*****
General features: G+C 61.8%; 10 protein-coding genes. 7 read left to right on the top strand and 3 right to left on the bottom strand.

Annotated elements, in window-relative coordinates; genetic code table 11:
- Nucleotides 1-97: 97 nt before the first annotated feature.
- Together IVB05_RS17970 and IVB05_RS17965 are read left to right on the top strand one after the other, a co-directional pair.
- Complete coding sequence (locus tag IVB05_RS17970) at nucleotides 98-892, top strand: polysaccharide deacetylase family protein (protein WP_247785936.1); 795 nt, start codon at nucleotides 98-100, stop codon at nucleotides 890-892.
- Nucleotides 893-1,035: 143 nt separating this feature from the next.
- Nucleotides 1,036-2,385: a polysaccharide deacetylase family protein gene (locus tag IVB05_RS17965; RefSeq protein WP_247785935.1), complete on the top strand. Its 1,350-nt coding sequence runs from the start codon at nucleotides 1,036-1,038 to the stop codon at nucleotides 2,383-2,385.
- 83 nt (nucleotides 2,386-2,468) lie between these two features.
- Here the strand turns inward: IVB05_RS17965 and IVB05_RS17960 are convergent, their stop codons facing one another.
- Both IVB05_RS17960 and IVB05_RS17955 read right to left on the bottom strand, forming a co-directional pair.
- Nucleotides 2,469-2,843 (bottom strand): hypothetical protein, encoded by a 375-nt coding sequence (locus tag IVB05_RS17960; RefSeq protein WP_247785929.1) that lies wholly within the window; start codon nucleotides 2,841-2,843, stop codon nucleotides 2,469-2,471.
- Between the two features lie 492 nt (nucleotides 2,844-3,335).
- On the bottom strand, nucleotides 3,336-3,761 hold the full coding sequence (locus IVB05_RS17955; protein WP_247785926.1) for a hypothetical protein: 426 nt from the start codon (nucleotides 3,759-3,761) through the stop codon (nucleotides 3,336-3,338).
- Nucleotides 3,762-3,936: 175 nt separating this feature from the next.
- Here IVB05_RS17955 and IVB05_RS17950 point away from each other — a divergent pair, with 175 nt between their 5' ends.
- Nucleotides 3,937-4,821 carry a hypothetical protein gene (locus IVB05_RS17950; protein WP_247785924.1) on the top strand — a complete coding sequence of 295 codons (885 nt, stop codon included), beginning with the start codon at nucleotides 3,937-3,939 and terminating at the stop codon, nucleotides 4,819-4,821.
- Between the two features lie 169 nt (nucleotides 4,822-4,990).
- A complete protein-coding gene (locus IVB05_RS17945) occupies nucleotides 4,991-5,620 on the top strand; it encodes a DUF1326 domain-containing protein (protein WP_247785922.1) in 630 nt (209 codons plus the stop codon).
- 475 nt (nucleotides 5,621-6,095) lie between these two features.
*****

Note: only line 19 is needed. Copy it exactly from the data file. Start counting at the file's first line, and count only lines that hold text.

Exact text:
- 475 nt (nucleotides 5,621-6,095) lie between these two features.